Piezoelectric force washers consist of two crystalline plates of piezoelectric material, which is frequently quartz (turquoise). An electrode (red) is mounted between these crystal plates. The other side of each crystal plate is connected to the housing (yellow and green) of the force washer.

When a force is applied, these sensors produce a charge (piezoelectric effect), which a special coaxial charge cable feeds to a charge amplifier, where it is transformed into a measurable voltage signal. If we make the surface of the crystals larger or smaller, the sensitivity remains unchanged – in great contrast to the sensors, which are based on strain gauges where sensitivity is dependent on the nominal (rated) force.

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Thus, the sensitivity of piezoelectric sensors is not dependent on the size of the transducer and therefore not on the nominal (rated) force either. Consequently, any sensor can be selected for measuring even the tiniest forces. This results in greater freedom for other parameters, such as high overload stability or geometrical requirements, for example. There are further advantages, too: the discrimination threshold is smaller, enabling a very broad measuring range.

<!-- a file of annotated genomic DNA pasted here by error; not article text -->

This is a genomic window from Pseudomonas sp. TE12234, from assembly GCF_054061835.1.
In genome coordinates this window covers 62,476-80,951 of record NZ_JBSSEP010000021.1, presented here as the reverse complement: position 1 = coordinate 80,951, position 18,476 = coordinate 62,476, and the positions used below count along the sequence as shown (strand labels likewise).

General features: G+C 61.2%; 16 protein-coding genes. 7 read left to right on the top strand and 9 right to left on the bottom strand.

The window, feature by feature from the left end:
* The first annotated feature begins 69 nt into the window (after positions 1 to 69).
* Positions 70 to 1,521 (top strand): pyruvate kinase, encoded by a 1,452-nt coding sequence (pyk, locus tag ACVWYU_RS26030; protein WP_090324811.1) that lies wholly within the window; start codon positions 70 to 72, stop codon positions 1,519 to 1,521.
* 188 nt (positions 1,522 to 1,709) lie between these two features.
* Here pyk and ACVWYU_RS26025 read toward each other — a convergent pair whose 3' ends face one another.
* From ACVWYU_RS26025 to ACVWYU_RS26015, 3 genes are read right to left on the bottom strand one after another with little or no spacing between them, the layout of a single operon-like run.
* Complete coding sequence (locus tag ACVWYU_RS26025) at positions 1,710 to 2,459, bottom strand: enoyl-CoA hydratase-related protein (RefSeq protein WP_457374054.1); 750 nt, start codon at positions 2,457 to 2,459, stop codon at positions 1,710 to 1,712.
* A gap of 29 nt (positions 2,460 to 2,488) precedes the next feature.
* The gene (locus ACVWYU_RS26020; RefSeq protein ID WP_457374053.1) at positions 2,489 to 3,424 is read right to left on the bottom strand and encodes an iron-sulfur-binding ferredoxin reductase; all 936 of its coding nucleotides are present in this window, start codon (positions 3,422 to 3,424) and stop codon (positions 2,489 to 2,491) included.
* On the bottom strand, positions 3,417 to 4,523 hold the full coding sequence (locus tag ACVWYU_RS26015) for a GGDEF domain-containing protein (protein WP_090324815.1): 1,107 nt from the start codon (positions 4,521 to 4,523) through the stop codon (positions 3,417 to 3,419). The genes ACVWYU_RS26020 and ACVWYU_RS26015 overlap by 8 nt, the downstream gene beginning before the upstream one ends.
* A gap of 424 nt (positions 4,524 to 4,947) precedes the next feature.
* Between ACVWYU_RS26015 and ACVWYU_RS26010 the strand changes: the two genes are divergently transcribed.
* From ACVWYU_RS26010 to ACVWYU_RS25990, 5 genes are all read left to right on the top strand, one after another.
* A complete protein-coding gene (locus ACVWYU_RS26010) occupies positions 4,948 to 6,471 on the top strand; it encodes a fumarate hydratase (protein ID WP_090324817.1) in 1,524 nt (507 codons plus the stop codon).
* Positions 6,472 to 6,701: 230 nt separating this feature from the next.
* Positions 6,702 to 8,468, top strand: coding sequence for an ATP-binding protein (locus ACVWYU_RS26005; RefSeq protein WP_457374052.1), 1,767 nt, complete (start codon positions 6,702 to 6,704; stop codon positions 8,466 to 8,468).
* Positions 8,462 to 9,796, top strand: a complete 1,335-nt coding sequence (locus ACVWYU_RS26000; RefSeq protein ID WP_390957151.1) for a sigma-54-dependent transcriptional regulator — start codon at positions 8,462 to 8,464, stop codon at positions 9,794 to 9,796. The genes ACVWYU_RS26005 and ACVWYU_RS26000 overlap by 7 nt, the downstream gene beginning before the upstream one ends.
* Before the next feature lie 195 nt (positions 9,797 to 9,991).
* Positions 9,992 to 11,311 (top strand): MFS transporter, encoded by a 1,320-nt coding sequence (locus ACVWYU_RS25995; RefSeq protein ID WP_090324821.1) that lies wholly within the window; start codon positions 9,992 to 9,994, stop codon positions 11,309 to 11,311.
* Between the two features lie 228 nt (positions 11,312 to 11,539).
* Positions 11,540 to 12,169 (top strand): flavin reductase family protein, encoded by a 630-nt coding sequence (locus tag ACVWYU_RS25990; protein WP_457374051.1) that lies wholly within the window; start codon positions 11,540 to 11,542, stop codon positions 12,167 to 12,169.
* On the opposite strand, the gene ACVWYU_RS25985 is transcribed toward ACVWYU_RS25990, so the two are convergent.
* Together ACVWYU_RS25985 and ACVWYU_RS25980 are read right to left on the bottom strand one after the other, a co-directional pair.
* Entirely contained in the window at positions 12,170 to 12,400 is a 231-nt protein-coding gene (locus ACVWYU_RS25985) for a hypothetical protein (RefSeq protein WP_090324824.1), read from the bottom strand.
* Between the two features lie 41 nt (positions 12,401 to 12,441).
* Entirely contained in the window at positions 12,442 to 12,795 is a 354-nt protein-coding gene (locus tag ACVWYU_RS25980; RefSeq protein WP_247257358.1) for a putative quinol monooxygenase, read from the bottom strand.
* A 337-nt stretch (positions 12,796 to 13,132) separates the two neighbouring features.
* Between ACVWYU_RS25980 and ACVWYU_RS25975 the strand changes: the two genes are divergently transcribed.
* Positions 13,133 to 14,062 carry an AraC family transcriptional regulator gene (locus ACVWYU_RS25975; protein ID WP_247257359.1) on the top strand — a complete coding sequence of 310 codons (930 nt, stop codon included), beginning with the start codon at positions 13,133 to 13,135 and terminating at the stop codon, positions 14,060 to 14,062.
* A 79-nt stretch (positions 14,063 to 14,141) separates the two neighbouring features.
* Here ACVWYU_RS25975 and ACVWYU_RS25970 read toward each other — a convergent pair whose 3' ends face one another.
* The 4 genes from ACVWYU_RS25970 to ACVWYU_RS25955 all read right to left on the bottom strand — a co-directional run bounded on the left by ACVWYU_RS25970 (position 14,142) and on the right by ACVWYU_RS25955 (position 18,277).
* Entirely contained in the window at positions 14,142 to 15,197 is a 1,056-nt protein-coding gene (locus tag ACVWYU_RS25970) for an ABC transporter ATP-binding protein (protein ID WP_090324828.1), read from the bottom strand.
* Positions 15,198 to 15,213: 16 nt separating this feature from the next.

Moreover, the sensor has identical sensitivity over the entire load application surface. On the other hand, the electrical connection is subject to stringent requirements, as very high insulation resistance is needed. Even if measurements are possible in the Newton range and HBM components have exceptionally low drift, all piezoelectric sensors have drift, so that long-term monitoring tasks cannot be performed using this technology.